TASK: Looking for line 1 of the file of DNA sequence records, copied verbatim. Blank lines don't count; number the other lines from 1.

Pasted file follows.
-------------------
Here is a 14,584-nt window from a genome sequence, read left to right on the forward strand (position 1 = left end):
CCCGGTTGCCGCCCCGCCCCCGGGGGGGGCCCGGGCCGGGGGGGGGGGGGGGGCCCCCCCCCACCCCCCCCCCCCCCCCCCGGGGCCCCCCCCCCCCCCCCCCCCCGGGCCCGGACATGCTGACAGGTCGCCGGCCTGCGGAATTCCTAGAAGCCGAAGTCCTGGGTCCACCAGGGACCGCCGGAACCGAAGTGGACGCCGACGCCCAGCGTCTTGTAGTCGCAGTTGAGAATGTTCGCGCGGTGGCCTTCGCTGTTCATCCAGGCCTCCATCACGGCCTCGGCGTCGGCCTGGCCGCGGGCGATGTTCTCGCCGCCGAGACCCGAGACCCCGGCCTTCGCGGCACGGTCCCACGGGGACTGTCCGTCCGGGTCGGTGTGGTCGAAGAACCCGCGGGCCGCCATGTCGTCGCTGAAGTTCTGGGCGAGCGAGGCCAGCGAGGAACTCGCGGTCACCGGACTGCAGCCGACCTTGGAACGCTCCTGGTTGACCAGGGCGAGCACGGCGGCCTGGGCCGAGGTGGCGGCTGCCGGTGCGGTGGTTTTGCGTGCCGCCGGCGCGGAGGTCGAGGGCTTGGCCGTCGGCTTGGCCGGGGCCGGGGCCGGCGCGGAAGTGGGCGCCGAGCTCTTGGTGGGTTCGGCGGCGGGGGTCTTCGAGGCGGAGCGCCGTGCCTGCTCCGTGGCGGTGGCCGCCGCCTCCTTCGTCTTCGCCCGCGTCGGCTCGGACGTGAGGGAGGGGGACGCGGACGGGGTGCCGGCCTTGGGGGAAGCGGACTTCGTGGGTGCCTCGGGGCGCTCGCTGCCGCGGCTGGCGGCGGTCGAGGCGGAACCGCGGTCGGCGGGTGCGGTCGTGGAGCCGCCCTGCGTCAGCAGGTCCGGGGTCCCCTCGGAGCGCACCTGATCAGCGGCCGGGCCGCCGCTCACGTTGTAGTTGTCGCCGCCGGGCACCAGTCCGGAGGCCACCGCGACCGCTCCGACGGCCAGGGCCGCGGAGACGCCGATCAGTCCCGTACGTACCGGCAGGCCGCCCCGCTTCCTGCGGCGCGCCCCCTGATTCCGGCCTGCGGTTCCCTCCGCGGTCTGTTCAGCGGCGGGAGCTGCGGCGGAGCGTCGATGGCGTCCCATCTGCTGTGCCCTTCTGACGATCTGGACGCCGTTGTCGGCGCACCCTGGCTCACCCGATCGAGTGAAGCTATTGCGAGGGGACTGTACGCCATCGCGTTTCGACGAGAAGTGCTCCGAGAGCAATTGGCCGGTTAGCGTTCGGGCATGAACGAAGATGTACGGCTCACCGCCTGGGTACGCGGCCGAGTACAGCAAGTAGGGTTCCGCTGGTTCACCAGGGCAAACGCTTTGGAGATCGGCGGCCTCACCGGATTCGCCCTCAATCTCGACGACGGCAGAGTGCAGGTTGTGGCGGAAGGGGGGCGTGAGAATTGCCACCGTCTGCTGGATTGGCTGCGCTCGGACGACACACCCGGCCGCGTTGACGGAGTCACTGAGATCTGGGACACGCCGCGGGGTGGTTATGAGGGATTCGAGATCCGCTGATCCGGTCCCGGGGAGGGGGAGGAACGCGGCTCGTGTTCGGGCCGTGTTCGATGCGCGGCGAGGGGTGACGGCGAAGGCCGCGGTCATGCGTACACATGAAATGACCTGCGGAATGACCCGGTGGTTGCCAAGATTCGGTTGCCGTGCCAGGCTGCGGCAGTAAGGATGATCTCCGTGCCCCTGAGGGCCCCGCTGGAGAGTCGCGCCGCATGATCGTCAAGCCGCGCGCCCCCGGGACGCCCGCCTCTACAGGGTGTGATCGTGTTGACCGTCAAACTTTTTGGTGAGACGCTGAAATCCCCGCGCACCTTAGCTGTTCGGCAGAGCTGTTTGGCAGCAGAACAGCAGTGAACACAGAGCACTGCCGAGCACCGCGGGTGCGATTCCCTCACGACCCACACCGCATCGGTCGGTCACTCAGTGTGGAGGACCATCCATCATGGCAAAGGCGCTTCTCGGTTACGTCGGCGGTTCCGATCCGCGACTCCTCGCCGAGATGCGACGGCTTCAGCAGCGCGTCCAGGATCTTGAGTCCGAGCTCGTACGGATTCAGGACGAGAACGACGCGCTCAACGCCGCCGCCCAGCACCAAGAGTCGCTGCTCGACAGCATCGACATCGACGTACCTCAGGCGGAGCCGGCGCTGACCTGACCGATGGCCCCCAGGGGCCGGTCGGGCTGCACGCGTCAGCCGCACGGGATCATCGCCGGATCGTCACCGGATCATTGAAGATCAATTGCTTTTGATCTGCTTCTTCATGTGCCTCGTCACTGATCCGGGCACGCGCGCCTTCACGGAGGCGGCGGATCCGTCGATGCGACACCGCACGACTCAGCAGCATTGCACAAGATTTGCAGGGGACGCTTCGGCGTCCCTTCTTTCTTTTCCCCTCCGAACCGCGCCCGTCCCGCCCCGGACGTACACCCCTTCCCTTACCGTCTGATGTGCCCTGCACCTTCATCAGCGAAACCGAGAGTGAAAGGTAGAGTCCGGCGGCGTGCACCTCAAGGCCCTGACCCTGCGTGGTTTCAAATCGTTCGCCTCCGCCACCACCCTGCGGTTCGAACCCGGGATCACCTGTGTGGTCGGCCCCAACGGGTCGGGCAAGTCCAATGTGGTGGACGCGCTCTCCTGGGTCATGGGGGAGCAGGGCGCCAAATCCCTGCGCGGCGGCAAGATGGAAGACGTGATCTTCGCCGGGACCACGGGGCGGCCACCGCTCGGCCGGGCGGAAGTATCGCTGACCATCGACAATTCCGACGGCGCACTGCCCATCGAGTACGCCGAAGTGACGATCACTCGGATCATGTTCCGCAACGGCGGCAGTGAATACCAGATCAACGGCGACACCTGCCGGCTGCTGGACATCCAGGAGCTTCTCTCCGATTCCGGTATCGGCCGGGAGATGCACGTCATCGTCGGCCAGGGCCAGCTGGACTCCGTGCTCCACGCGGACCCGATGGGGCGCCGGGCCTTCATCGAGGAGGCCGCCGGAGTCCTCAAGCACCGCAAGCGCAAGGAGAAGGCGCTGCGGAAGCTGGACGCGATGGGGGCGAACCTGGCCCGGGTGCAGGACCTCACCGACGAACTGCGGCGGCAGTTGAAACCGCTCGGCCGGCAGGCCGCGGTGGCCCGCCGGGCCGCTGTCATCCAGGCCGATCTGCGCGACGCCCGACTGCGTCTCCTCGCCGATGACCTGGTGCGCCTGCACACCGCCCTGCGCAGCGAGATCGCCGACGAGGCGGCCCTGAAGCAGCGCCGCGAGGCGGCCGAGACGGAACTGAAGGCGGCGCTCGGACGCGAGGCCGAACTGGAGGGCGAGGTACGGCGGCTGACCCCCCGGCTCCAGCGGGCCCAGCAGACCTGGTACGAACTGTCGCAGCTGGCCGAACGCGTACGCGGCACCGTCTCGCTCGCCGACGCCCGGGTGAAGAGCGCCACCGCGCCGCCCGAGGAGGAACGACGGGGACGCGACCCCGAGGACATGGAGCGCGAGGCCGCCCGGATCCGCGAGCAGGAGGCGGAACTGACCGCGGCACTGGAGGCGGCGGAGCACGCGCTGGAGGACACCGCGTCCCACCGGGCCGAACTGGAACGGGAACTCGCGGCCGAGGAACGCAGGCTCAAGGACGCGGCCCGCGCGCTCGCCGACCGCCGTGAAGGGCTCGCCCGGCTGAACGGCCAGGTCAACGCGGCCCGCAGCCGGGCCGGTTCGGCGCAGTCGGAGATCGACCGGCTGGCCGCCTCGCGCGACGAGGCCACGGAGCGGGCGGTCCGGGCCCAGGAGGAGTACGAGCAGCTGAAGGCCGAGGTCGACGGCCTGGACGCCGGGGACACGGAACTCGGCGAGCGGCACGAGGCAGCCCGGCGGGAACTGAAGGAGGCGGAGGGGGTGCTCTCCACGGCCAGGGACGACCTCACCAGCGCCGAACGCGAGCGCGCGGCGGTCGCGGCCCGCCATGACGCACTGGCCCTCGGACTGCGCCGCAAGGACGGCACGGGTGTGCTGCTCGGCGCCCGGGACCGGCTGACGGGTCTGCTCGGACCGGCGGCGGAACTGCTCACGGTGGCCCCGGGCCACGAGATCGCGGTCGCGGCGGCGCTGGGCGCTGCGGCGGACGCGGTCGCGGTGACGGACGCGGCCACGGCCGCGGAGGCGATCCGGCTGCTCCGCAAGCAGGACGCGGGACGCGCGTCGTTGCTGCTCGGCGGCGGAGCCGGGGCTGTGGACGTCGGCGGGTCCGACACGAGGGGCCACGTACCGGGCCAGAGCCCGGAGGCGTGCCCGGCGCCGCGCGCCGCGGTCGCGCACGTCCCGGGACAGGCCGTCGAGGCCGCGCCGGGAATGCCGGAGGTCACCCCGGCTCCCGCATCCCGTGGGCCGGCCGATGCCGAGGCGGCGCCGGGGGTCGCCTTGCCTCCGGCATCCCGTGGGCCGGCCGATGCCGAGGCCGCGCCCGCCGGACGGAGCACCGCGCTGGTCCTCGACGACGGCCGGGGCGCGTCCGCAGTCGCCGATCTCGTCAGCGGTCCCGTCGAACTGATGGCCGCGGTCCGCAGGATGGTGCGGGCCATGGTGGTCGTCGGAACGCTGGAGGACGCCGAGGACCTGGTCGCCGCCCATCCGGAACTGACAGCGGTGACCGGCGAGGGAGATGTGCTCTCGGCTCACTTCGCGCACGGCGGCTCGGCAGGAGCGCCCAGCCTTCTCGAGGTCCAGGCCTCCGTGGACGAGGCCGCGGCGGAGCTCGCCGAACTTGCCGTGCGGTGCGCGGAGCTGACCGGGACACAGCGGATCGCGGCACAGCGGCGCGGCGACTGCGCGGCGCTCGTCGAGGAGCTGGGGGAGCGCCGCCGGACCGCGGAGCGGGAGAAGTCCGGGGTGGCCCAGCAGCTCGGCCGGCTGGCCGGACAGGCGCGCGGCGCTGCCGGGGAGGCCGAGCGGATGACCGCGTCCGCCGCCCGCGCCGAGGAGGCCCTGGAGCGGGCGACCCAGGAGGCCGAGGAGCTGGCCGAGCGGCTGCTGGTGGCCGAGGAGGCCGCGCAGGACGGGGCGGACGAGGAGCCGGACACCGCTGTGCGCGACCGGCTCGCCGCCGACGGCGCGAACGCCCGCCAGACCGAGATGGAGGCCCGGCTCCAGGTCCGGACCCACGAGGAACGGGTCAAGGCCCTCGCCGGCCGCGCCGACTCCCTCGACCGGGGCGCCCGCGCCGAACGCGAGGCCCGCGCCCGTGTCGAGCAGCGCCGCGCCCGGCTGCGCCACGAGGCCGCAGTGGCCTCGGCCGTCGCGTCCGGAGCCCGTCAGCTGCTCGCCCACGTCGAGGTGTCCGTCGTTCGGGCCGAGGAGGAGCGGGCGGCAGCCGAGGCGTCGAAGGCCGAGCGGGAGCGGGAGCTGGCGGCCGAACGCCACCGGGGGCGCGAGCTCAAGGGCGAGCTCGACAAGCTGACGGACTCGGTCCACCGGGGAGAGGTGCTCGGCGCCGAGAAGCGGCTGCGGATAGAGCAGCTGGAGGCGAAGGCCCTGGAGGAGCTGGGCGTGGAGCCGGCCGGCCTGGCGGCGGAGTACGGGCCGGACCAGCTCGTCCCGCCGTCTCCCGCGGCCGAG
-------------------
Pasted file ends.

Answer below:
Here is a 14,584-nt window from a genome sequence, read left to right on the forward strand (position 1 = left end):